TANEYEV: Chamber Music with Piano = Piano Quartet in E Major, Op. 20; Piano Trio in D Major, Op. 22; Violin Sonata in a; Piano Quintet in g – Solisti dell’Officina Musicale – Aevea (2 CDs)

A survey of Taneyev’s chamber music with piano unearths several mighty treasures of earnest power and learned style. 

TANEYEV: Chamber Music with Piano =  Piano Quartet in E Major, Op. 20; Piano Trio in D Major, Op. 22; Violin Sonata in a; Piano Quintet in g, Op. 30 – Solisti dell’Officina Musicale – Aevea AE15004005 (2 CDs), 85:30, 72:03 (10/9/15) [Distr. by Naxos] ****:

Recorded 21-25 November 2013, these chamber works display the significant talent of Sergei Taneyev (1856-1915), whom some consider to be Tchaikovsky’s natural successor, both as composer and pedagogue. The Piano Quartet (1907) provides a good example of Taneyev’s Romantic style, having been conceived before Taneyev’s departure from the Moscow Conservatory in 1905. The four soloists – Alessandro Deljavan, piano; Daniela Cammarano, violin; Paolo Castellitto, viola; and Andrea Agostinelli, cello – inject a direct energy into the music, the first movement’s offering a robustly expansive Allegro brillante that seems less Russian than lyrically ornamental and militant in the manner of Mendelssohn. Clear period breaks mark the various aspects of Taneyev’s conception of sonata-form.  The main interest lies in the keyboard part, which displays liquid runs and a purring accompaniment to the soaring expressiveness – nostalgic, akin to compatriots Tchaikovsky and Rachmaninov – of the violin and cello. In a more typical Russian moment of fervor, the coda builds to a rousing peroration.

The Adagio piu tosto largo is set in C Major. The piano provides a steady pulse in quarter notes that support a salon melody in the violin that spreads to the other strings in a polyphonic mix. What begins as a multi-colored meditation will break into an agitated, galloping second section, similar to the structure of the first movement. The major motif here – a series of rippling, cascading scales in the keyboard – abates in order to return to the ternary form and the opening meditation. A burst of rapture emerges, a kind of “Hollywood” love theme of no small merit. The work concludes with an epic-scale last movement, Allegro molto, in e minor. Taneyev’s intent here means to display his thorough grounding in canon and counterpoint. Even in brisk filigree, Taneyev depends on close imitation in the various parts, producing a sonic patina close to that of Cesar Franck. The bulk of the movement, despite its lyrical interludes, elicits a more academic than passionate sensibility, but the writing and the instrumental balance prove consistently effective over the eighteen minutes for this grand demonstration of compositional prowess.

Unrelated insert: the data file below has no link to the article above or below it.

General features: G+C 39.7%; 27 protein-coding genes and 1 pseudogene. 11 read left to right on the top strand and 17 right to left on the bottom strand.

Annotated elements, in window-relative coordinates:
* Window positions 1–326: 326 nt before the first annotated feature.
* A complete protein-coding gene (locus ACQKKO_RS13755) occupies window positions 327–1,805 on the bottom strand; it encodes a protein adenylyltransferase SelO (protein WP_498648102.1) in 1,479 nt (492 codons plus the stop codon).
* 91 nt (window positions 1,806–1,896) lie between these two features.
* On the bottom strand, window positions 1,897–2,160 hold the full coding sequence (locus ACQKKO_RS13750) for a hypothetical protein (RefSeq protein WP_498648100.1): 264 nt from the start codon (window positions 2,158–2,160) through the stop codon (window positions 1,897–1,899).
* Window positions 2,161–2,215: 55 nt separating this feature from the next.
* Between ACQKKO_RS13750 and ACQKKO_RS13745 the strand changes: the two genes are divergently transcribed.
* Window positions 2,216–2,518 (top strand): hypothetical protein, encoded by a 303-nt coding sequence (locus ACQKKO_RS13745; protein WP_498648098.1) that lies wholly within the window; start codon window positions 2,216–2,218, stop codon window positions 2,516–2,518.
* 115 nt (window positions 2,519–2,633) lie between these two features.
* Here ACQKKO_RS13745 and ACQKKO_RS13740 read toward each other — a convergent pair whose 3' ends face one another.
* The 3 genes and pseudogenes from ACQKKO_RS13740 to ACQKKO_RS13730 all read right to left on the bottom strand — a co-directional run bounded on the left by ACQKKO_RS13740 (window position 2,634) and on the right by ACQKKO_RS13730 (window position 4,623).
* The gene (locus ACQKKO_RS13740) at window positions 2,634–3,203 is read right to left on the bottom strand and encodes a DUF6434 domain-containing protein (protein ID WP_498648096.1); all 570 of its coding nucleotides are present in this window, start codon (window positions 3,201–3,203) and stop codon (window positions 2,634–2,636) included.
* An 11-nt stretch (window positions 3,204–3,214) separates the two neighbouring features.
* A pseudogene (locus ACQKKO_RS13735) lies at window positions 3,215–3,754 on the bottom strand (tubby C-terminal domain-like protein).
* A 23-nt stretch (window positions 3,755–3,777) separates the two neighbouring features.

Taneyev immediately alludes to Tchaikovsky’s G Major Piano Concerto, Op. 44 at the opening of the 1908 Piano Trio in D, which soon allots considerable melodic tissue to the cello, which leads off a series of intimate dialogues. This first movement, Allegro, projects declamatory power and effective part writing, but rarely does the romantic spark catch memorable fire. The sonata-form, along with Taneyev’s penchant for polyphony, proves apt for a series of evocative gestures, but our sense of dramatic closure seems thwarted.  The potent, even demonic, impulse of the first movement now invests the tense Allegro molto, wherein the cello drives the bristling tissue. We have a theme and variations much in the multifarious, Tchaikovsky color mode, with the keyboard’s part having become virtuosic and emboldened. We recall that Tchaikovsky’s Second Piano Concerto features a solo piano trio as an integral part of its second movement. Taneyev, akin to Tchaikovsky conceives his third movement Andante espressivo as an elegy.  Each stringed instrument shares the melody, while the piano interrupts in reflective gestures. Here, Taneyev nods to Beethoven, using a cadence in the violin to tie this movement to the Allegro con brio finale. The music proves sprightly, and the sudden appearance of a piano cadenza adds another moment of colorful drama.